Isn’t it a little late for that?!

After spending 40 days together atop Har Sinai, Hashem hands Moshe Rabbeinu the Luchos, which are simply described as “written by G-d” (Sh’mos 31:18). Just as Moshe finishes packing up and begins to head down, Hashem breaks the terrible news to him: Your people have committed the ultimate betrayal by creating a golden calf! Faithful Moshe stays and davens persistently on behalf of the nation until Hashem finally relents and agrees to not destroy B’nei Yisrael. Moshe then picks up the Luchos and comes “down to Earth,” where he proceeds to smash them in plain view of the people.

In the midst of this dramatic display, the Torah interrupts the nail-biting narrative to tell us more about the Luchos that it mentioned earlier. Immediately before Moshe destroys them, the p’sukim describe the beauty of the Tablets in great detail: They were the careful handiwork of Hashem, contained a G-dly inscription, and miraculously showcased the same engraving on both sides (32:15-16).

Isn’t it a little late for that?! Why didn’t the Torah tell us these descriptions when Hashem first gave the Luchos to Moshe, instead of waiting until they were about to be destroyed?

Rabbi Bernard Weinberger zt”l (d. 2018) shared a very thought-provoking answer in his sefer Shemen HaTov. The Torah’s descriptions of the Luchos reflect the typical human perspective: We tend to only notice the true worth of something when we have to deal with losing it. When Moshe was first given the Luchos, they just seemed fine and, accordingly, the pasuk describes them quite simply. However, as Moshe prepared to shatter them, it suddenly became apparent just how precious these Tablets really were: They were miraculous displays of the craftsmanship of G-d Himself! It was only at this point that their full value could be appreciated – when it was already too late.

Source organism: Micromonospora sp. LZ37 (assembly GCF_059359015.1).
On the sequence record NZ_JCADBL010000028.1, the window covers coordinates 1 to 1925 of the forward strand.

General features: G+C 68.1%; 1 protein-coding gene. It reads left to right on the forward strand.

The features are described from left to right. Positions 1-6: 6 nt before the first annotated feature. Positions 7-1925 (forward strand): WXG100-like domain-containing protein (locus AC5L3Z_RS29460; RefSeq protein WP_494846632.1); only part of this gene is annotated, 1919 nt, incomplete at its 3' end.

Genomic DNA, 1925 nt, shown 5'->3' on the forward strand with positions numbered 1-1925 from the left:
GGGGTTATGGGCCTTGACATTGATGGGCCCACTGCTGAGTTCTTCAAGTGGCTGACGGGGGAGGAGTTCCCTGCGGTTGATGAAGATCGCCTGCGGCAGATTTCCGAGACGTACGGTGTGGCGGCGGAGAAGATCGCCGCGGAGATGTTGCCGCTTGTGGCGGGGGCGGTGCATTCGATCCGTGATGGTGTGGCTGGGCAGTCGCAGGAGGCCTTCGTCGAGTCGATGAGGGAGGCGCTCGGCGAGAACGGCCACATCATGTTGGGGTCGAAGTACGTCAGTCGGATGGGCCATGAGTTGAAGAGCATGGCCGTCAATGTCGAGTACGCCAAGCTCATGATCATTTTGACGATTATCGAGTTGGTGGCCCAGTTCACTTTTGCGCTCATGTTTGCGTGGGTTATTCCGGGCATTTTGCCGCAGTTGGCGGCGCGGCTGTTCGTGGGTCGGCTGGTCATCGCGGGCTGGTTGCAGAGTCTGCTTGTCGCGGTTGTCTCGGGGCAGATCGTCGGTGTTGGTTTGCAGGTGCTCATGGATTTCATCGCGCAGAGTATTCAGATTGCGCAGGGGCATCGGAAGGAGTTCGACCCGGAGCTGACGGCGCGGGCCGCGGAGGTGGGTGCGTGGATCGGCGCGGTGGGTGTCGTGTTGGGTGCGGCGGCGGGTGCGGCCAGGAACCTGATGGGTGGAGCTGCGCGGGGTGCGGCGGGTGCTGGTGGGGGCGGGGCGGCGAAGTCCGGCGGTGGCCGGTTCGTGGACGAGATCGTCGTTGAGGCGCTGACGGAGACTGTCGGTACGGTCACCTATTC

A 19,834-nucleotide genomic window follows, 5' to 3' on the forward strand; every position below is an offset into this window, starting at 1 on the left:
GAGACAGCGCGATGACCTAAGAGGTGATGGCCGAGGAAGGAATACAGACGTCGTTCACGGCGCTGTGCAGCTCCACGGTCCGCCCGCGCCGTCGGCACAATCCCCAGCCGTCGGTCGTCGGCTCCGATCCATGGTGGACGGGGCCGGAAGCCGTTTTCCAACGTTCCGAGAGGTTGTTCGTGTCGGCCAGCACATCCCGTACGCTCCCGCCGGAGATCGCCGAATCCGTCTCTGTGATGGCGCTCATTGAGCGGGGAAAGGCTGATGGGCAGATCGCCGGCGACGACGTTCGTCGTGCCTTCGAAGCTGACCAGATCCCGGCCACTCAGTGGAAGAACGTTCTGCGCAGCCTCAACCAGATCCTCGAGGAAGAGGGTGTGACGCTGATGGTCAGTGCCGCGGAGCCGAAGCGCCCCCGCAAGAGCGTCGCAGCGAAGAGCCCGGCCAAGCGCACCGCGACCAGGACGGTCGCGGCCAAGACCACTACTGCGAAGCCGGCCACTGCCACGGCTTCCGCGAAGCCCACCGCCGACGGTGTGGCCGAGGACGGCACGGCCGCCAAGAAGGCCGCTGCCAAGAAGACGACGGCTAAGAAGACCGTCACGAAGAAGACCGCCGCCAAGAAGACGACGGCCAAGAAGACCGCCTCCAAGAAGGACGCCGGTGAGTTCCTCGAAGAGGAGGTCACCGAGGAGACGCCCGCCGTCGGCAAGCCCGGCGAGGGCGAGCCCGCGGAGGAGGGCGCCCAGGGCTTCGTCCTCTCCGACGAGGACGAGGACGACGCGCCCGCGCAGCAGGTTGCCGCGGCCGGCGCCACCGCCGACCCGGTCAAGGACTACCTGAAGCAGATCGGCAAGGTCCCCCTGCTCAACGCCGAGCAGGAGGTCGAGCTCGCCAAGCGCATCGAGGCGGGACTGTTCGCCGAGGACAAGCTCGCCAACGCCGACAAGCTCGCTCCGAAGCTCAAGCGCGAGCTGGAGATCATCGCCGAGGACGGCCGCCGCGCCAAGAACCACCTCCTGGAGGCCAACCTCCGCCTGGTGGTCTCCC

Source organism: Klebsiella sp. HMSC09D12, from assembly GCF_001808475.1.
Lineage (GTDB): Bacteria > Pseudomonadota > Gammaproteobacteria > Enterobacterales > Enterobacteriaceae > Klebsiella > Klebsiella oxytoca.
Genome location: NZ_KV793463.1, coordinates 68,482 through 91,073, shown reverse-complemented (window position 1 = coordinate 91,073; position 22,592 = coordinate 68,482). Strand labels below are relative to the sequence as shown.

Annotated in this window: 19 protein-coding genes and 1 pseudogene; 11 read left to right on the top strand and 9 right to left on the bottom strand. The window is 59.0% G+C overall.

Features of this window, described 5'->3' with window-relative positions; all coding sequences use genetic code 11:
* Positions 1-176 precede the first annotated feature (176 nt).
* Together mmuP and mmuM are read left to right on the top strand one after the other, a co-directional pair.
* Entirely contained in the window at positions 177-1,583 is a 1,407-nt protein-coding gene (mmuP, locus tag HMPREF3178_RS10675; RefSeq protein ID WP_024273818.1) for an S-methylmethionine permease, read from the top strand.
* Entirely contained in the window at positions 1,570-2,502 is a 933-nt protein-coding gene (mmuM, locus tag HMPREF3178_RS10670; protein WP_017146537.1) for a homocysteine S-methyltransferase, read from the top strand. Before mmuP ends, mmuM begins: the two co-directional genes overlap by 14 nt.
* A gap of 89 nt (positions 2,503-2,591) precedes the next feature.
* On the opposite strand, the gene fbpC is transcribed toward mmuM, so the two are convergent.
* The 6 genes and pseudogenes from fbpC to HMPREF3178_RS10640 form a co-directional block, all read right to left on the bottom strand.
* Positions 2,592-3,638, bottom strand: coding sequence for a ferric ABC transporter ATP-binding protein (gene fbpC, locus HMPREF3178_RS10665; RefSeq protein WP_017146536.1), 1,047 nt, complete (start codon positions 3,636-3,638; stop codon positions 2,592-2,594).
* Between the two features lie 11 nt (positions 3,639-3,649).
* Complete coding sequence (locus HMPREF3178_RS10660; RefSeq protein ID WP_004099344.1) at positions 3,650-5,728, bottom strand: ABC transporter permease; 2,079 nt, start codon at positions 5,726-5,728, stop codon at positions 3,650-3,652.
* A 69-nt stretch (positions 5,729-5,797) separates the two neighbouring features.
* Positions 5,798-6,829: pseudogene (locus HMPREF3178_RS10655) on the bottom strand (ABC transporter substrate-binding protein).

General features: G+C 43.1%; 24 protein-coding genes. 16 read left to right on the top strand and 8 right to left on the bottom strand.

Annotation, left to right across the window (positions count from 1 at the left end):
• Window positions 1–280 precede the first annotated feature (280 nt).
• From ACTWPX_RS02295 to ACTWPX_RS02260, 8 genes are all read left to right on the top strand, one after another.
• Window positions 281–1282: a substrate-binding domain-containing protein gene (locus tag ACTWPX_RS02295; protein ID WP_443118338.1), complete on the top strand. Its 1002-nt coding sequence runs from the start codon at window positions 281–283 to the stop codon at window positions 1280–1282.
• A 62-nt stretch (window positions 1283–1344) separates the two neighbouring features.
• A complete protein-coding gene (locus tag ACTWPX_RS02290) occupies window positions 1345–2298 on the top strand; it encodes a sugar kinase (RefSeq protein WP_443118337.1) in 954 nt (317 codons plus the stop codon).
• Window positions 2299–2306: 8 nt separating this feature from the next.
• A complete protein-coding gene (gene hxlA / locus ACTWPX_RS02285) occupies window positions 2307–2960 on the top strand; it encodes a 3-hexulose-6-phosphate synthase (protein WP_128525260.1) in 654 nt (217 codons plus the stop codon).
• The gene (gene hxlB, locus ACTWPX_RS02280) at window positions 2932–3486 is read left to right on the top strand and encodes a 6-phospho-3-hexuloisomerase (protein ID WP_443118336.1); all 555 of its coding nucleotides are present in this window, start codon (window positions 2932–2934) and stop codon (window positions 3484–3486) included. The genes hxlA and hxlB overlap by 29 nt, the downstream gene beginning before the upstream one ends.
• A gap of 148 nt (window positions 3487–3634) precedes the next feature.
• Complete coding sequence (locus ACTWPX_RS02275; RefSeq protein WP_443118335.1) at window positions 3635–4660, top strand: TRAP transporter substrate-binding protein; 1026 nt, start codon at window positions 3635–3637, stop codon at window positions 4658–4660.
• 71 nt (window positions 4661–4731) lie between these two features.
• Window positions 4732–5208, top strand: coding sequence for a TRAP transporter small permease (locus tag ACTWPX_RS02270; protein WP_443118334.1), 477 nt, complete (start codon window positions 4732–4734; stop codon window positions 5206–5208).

There are many practical applications of this profound insight into human nature. Those blessed with children often fail to cherish the presence of their young – until they are faced with an empty nest. Children, in turn, tend not to appreciate all that their parents provided for them – until they have to start paying their own bills. And, of course, we all are prone to take our health for granted – until there is a pandemic. With its last-minute high praises of the Luchos, the Torah is teaching us to not wait until “it’s a little late for that.” Instead, we should take stock of all the good that we have, before it quickly becomes what we had!

Rabbi Yaakov Abramovitz is Assistant to the Rabbi at the Young Israel of Kew Gardens Hills and presides over its Young Marrieds Minyan, while also pursuing a PsyD in School and Clinical Child Psychology at the Ferkauf Graduate School of Psychology. He can be reached at This email address is being protected from spambots. You need JavaScript enabled to view it..